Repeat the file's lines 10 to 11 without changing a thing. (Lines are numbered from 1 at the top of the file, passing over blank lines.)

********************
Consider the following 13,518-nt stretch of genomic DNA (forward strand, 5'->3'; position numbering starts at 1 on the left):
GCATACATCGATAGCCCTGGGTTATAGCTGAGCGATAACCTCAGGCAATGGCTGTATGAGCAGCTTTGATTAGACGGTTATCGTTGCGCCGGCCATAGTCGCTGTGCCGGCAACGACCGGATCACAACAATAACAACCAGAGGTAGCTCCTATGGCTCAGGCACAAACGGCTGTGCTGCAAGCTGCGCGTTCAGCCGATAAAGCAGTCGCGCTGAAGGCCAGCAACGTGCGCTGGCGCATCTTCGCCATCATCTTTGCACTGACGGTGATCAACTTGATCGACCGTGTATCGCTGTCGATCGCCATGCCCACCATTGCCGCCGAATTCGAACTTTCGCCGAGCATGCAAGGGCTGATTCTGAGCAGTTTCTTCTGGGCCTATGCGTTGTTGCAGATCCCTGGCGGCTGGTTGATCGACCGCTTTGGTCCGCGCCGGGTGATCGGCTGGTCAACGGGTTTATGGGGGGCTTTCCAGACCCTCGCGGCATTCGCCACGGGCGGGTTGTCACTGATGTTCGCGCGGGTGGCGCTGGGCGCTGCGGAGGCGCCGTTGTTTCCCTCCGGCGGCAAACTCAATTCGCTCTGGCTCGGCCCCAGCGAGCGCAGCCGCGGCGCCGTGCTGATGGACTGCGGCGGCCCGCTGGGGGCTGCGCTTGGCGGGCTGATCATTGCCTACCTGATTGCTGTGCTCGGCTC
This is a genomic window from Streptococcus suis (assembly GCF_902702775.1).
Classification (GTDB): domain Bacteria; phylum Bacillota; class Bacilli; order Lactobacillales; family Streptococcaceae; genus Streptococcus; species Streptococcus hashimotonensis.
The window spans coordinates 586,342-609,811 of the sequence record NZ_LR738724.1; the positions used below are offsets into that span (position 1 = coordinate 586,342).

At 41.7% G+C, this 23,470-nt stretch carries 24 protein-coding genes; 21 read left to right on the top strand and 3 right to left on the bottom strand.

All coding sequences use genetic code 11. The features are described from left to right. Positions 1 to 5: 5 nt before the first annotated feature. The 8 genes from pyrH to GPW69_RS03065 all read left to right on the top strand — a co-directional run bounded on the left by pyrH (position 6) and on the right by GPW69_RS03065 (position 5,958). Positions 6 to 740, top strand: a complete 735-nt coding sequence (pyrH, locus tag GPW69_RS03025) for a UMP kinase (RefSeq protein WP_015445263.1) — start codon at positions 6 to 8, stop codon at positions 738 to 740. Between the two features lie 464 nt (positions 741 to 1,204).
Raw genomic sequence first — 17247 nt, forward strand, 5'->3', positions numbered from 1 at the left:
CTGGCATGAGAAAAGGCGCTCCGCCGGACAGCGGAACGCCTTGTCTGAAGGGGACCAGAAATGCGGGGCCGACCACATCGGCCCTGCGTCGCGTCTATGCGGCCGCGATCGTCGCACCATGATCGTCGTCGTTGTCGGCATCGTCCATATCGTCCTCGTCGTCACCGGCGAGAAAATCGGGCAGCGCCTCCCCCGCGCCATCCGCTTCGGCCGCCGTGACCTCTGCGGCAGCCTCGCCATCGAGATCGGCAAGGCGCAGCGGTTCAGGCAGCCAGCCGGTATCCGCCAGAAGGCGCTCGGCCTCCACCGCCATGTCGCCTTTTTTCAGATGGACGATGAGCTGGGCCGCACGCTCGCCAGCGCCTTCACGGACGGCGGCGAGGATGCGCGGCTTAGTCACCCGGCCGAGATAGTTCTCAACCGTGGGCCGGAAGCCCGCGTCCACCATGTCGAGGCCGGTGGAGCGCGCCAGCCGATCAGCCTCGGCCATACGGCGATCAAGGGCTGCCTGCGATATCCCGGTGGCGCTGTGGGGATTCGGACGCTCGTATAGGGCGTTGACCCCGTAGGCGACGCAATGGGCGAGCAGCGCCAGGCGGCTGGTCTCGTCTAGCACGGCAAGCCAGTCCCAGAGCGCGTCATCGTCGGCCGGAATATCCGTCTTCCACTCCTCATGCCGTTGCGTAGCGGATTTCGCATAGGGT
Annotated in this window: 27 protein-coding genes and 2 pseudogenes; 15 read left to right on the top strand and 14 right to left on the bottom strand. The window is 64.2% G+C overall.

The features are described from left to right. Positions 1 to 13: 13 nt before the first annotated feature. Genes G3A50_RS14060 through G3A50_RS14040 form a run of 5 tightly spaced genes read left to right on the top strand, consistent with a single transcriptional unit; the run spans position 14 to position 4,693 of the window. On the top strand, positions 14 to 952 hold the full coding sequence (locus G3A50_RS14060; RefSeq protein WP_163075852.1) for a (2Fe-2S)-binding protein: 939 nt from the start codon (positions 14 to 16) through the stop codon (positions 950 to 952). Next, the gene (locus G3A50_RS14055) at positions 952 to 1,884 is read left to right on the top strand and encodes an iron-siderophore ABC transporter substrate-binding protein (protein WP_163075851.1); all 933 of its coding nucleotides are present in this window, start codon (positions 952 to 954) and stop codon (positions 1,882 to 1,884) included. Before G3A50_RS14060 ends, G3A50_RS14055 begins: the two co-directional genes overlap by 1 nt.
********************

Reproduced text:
Annotated in this window: 27 protein-coding genes and 2 pseudogenes; 15 read left to right on the top strand and 14 right to left on the bottom strand. The window is 64.2% G+C overall.

The features are described from left to right. Positions 1 to 13: 13 nt before the first annotated feature. Genes G3A50_RS14060 through G3A50_RS14040 form a run of 5 tightly spaced genes read left to right on the top strand, consistent with a single transcriptional unit; the run spans position 14 to position 4,693 of the window. On the top strand, positions 14 to 952 hold the full coding sequence (locus G3A50_RS14060; RefSeq protein WP_163075852.1) for a (2Fe-2S)-binding protein: 939 nt from the start codon (positions 14 to 16) through the stop codon (positions 950 to 952). Next, the gene (locus G3A50_RS14055) at positions 952 to 1,884 is read left to right on the top strand and encodes an iron-siderophore ABC transporter substrate-binding protein (protein WP_163075851.1); all 933 of its coding nucleotides are present in this window, start codon (positions 952 to 954) and stop codon (positions 1,882 to 1,884) included. Before G3A50_RS14060 ends, G3A50_RS14055 begins: the two co-directional genes overlap by 1 nt.